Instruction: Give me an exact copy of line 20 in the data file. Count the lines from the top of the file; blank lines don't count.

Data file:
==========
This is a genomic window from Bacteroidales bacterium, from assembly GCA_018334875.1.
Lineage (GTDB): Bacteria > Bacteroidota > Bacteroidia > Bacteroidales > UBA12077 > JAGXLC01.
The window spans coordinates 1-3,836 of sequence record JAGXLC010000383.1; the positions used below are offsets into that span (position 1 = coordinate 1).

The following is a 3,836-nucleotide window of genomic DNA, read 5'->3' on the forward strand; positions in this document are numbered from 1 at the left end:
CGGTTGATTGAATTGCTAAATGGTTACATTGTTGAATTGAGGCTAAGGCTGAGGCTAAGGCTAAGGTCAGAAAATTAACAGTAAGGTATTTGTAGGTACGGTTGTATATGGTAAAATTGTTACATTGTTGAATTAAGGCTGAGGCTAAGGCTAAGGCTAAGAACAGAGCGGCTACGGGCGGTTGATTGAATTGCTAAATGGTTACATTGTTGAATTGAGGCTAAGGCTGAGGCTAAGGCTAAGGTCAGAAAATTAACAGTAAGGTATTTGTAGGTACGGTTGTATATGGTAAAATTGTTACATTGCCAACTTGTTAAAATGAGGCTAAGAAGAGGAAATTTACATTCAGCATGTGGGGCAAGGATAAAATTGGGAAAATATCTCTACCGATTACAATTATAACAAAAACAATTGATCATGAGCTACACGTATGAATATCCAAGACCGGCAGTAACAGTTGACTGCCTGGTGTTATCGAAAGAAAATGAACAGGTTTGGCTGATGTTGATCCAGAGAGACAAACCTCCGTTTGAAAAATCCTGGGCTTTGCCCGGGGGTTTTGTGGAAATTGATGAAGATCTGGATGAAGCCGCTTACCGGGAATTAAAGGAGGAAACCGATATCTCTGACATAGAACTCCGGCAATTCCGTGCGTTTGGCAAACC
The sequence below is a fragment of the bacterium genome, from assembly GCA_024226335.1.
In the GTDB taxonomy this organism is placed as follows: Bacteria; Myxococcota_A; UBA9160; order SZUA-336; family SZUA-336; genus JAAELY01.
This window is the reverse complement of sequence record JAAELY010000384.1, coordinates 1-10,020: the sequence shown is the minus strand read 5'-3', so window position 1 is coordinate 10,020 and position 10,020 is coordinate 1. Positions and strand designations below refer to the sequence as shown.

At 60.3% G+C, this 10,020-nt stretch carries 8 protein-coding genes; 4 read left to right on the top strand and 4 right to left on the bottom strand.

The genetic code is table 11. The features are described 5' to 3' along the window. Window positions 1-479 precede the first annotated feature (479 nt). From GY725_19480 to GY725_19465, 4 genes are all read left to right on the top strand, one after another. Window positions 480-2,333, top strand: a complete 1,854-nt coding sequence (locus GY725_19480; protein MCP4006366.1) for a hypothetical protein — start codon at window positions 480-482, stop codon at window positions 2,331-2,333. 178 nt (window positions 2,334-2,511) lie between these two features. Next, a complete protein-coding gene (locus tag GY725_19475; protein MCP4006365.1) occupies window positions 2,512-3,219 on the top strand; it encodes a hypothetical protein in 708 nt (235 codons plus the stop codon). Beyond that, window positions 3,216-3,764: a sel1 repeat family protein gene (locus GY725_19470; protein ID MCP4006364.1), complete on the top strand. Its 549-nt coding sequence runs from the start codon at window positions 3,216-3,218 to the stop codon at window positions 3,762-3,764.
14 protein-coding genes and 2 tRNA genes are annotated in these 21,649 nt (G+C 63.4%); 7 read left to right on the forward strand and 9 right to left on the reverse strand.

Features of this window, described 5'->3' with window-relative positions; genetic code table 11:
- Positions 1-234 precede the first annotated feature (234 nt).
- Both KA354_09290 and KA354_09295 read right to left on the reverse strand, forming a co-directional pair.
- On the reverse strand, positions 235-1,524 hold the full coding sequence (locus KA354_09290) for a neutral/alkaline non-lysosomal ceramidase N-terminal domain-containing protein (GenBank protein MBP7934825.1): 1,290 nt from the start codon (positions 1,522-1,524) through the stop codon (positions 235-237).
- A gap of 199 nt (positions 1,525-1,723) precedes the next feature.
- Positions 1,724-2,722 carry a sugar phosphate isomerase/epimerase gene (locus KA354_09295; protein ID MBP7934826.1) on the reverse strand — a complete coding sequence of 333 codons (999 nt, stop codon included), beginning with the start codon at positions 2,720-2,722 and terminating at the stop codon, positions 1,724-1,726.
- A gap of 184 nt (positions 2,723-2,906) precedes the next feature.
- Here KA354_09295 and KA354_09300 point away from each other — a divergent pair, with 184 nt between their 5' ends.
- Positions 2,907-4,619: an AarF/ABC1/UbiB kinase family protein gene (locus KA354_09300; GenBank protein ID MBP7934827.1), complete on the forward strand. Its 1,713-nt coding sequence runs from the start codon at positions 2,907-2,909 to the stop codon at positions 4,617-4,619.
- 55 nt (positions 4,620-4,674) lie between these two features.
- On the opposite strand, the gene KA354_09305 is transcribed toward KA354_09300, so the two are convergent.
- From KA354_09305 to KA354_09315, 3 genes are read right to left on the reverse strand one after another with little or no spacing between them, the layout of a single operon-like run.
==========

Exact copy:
- Positions 2,907-4,619: an AarF/ABC1/UbiB kinase family protein gene (locus KA354_09300; GenBank protein ID MBP7934827.1), complete on the forward strand. Its 1,713-nt coding sequence runs from the start codon at positions 2,907-2,909 to the stop codon at positions 4,617-4,619.